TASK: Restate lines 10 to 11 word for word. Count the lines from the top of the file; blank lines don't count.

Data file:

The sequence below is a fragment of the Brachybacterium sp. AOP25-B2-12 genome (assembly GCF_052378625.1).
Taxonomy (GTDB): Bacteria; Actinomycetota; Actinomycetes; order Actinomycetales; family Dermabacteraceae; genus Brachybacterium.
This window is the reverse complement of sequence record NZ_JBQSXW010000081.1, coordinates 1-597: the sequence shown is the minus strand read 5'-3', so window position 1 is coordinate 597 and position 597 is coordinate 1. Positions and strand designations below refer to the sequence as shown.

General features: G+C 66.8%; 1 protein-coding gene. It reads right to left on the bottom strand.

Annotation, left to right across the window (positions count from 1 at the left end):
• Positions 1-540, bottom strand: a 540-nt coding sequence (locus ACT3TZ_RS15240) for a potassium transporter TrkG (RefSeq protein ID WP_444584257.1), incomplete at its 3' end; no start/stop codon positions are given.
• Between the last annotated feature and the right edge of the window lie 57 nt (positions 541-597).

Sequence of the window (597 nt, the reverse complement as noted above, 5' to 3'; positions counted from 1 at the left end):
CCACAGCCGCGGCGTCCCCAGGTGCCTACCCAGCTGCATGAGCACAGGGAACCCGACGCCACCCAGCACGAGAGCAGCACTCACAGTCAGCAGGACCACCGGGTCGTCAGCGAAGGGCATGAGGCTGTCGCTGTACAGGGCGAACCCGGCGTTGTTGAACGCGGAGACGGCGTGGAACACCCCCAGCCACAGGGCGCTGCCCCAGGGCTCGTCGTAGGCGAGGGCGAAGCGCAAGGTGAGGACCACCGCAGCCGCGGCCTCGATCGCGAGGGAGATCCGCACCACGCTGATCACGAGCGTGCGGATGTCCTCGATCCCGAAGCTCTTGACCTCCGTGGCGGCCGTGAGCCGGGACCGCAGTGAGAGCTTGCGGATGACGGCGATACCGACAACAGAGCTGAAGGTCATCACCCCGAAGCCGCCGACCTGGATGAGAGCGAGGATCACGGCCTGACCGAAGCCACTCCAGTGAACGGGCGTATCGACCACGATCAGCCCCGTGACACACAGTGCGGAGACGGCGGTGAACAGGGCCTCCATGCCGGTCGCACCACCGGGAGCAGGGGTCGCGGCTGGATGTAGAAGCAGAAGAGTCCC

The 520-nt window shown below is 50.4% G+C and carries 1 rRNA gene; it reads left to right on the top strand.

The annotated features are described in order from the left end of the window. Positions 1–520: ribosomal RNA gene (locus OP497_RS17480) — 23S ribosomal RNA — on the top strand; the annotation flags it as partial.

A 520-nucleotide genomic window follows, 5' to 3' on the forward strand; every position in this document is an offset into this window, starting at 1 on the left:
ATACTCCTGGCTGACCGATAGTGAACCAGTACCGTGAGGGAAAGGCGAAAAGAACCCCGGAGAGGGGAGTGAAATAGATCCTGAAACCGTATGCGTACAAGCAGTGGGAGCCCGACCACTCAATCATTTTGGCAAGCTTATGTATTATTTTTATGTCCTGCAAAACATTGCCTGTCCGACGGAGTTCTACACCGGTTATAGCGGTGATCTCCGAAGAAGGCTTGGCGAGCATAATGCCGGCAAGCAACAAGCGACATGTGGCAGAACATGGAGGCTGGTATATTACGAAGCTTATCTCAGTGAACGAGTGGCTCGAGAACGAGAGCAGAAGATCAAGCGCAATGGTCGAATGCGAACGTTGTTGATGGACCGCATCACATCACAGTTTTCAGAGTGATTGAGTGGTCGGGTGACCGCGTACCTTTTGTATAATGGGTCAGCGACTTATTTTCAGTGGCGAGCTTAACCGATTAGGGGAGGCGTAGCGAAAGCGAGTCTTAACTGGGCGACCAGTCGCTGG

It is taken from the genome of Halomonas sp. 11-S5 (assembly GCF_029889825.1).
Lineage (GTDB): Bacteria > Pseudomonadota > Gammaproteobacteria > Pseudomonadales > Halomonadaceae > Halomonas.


The 520-nt window shown below is 50.4% G+C and carries 1 rRNA gene; it reads left to right on the top strand.

The annotated features are described in order from the left end of the window. Positions 1–520: ribosomal RNA gene (locus OP497_RS17480) — 23S ribosomal RNA — on the top strand; the annotation flags it as partial.